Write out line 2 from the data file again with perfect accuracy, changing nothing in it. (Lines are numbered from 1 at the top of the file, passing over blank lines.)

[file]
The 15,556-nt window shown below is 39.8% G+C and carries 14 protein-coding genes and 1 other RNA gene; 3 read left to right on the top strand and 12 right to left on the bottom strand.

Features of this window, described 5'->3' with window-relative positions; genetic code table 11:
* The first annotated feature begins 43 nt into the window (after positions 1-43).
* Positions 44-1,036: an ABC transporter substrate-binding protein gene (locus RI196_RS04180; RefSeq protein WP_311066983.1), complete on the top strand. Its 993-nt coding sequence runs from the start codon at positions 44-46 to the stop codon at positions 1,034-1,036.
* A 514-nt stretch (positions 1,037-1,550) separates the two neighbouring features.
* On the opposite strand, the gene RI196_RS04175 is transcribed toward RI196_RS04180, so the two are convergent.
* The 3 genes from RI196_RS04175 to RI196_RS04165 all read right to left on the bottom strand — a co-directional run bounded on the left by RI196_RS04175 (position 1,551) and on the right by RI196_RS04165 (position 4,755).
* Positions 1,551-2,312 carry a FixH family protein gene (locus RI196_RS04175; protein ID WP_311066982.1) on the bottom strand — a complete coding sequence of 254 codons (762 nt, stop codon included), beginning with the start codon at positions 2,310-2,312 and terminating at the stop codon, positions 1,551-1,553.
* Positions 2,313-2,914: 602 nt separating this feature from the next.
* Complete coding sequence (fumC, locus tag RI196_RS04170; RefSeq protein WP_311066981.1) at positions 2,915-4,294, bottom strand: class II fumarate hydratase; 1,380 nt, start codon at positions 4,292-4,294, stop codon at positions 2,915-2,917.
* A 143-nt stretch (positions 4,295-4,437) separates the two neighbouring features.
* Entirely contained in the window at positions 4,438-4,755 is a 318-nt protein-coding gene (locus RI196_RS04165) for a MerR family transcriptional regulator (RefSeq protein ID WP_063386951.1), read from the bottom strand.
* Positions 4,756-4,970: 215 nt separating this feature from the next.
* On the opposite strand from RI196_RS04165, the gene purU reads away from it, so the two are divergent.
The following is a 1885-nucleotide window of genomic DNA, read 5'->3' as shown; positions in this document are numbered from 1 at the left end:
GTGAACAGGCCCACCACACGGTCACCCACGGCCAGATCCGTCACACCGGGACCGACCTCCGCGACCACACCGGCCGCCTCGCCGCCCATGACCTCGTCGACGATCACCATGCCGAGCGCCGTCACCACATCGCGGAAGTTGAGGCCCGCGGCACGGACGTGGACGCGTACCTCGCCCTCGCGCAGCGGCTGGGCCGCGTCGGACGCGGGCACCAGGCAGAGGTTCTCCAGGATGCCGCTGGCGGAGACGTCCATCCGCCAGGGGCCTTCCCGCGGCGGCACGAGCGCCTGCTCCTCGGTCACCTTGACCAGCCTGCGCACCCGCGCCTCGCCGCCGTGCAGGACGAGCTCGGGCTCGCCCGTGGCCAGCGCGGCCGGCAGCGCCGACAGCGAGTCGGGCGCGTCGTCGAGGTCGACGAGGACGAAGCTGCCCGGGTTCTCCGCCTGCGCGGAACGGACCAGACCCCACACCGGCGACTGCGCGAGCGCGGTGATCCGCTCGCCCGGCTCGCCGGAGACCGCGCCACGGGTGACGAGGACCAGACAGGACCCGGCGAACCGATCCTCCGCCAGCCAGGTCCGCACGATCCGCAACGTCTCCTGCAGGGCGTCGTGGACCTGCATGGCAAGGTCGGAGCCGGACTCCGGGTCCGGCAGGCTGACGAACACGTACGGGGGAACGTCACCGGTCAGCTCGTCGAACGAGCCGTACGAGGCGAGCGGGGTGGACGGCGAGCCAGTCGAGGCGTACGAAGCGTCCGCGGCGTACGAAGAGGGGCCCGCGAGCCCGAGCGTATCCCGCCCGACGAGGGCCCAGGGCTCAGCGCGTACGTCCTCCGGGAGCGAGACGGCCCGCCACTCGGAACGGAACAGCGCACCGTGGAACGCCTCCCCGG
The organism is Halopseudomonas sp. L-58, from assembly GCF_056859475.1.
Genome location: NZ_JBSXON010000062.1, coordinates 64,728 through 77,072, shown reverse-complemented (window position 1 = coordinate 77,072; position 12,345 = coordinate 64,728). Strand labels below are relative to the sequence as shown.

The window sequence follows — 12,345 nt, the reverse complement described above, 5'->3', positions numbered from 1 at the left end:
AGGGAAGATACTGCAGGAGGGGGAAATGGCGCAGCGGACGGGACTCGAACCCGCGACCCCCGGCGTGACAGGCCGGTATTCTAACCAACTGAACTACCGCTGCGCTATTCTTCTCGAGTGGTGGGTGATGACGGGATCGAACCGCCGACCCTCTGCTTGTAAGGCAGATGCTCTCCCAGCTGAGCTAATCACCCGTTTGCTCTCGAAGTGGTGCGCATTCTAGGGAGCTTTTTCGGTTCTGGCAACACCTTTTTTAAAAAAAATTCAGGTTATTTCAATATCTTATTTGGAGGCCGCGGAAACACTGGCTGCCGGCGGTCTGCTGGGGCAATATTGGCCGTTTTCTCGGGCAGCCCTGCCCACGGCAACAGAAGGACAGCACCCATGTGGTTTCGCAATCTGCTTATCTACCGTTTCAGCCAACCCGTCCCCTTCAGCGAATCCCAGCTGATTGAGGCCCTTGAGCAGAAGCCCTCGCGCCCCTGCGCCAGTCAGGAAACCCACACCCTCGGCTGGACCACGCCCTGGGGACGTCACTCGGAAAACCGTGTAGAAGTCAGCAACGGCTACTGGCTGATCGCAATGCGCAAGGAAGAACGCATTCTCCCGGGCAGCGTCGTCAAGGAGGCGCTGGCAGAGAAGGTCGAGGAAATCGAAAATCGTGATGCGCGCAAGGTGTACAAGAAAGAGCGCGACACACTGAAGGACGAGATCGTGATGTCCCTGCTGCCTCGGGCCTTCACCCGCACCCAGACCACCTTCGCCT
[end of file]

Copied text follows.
Features of this window, described 5'->3' with window-relative positions; genetic code table 11: